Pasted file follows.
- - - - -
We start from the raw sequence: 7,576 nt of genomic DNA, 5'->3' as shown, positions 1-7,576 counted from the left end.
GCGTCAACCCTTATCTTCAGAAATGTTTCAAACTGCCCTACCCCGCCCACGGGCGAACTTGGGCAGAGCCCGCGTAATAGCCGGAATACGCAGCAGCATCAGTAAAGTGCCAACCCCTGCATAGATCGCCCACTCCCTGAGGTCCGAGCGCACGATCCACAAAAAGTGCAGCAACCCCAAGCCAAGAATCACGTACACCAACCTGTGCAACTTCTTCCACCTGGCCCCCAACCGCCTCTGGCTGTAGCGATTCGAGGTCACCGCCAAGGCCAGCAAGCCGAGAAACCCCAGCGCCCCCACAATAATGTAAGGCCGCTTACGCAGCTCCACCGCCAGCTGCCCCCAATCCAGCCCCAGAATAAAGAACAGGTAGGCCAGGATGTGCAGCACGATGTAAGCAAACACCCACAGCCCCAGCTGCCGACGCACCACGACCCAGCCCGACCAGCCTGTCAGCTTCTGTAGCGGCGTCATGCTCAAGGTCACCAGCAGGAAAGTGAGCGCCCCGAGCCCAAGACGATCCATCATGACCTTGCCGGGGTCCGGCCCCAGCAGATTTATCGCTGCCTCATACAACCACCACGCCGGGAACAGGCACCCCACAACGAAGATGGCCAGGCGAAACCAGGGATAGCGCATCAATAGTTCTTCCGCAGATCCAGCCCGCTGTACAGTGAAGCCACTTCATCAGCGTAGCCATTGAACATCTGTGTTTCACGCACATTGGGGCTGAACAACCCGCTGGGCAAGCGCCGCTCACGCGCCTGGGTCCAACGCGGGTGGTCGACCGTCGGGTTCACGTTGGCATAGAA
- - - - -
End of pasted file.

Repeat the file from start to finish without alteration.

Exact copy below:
We start from the raw sequence: 7,576 nt of genomic DNA, 5'->3' as shown, positions 1-7,576 counted from the left end.
GCGTCAACCCTTATCTTCAGAAATGTTTCAAACTGCCCTACCCCGCCCACGGGCGAACTTGGGCAGAGCCCGCGTAATAGCCGGAATACGCAGCAGCATCAGTAAAGTGCCAACCCCTGCATAGATCGCCCACTCCCTGAGGTCCGAGCGCACGATCCACAAAAAGTGCAGCAACCCCAAGCCAAGAATCACGTACACCAACCTGTGCAACTTCTTCCACCTGGCCCCCAACCGCCTCTGGCTGTAGCGATTCGAGGTCACCGCCAAGGCCAGCAAGCCGAGAAACCCCAGCGCCCCCACAATAATGTAAGGCCGCTTACGCAGCTCCACCGCCAGCTGCCCCCAATCCAGCCCCAGAATAAAGAACAGGTAGGCCAGGATGTGCAGCACGATGTAAGCAAACACCCACAGCCCCAGCTGCCGACGCACCACGACCCAGCCCGACCAGCCTGTCAGCTTCTGTAGCGGCGTCATGCTCAAGGTCACCAGCAGGAAAGTGAGCGCCCCGAGCCCAAGACGATCCATCATGACCTTGCCGGGGTCCGGCCCCAGCAGATTTATCGCTGCCTCATACAACCACCACGCCGGGAACAGGCACCCCACAACGAAGATGGCCAGGCGAAACCAGGGATAGCGCATCAATAGTTCTTCCGCAGATCCAGCCCGCTGTACAGTGAAGCCACTTCATCAGCGTAGCCATTGAACATCTGTGTTTCACGCACATTGGGGCTGAACAACCCGCTGGGCAAGCGCCGCTCACGCGCCTGGGTCCAACGCGGGTGGTCGACCGTCGGGTTCACGTTGGCATAGAA